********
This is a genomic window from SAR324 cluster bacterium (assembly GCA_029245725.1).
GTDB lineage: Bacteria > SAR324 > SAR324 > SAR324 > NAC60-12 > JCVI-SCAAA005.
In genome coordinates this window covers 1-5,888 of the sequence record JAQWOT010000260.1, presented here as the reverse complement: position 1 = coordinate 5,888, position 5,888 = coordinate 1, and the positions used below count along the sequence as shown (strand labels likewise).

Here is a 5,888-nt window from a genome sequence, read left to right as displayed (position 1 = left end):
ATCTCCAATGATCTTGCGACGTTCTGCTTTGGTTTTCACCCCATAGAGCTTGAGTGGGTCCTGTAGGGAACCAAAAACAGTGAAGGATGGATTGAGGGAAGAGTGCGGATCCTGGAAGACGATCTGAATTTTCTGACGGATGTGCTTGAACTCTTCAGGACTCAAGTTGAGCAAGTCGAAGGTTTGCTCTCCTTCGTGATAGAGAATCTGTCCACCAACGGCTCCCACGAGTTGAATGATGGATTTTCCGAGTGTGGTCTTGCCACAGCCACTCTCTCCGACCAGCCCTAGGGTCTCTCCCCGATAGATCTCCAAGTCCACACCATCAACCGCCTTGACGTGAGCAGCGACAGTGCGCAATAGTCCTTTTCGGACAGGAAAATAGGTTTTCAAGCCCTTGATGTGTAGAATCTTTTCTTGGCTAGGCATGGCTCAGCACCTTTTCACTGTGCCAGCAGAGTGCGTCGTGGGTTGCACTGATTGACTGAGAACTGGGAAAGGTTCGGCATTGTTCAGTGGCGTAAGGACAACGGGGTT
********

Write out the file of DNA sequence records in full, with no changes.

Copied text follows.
This is a genomic window from SAR324 cluster bacterium (assembly GCA_029245725.1).
GTDB lineage: Bacteria > SAR324 > SAR324 > SAR324 > NAC60-12 > JCVI-SCAAA005.
In genome coordinates this window covers 1-5,888 of the sequence record JAQWOT010000260.1, presented here as the reverse complement: position 1 = coordinate 5,888, position 5,888 = coordinate 1, and the positions used below count along the sequence as shown (strand labels likewise).

Here is a 5,888-nt window from a genome sequence, read left to right as displayed (position 1 = left end):
ATCTCCAATGATCTTGCGACGTTCTGCTTTGGTTTTCACCCCATAGAGCTTGAGTGGGTCCTGTAGGGAACCAAAAACAGTGAAGGATGGATTGAGGGAAGAGTGCGGATCCTGGAAGACGATCTGAATTTTCTGACGGATGTGCTTGAACTCTTCAGGACTCAAGTTGAGCAAGTCGAAGGTTTGCTCTCCTTCGTGATAGAGAATCTGTCCACCAACGGCTCCCACGAGTTGAATGATGGATTTTCCGAGTGTGGTCTTGCCACAGCCACTCTCTCCGACCAGCCCTAGGGTCTCTCCCCGATAGATCTCCAAGTCCACACCATCAACCGCCTTGACGTGAGCAGCGACAGTGCGCAATAGTCCTTTTCGGACAGGAAAATAGGTTTTCAAGCCCTTGATGTGTAGAATCTTTTCTTGGCTAGGCATGGCTCAGCACCTTTTCACTGTGCCAGCAGAGTGCGTCGTGGGTTGCACTGATTGACTGAGAACTGGGAAAGGTTCGGCATTGTTCAGTGGCGTAAGGACAACGGGGTT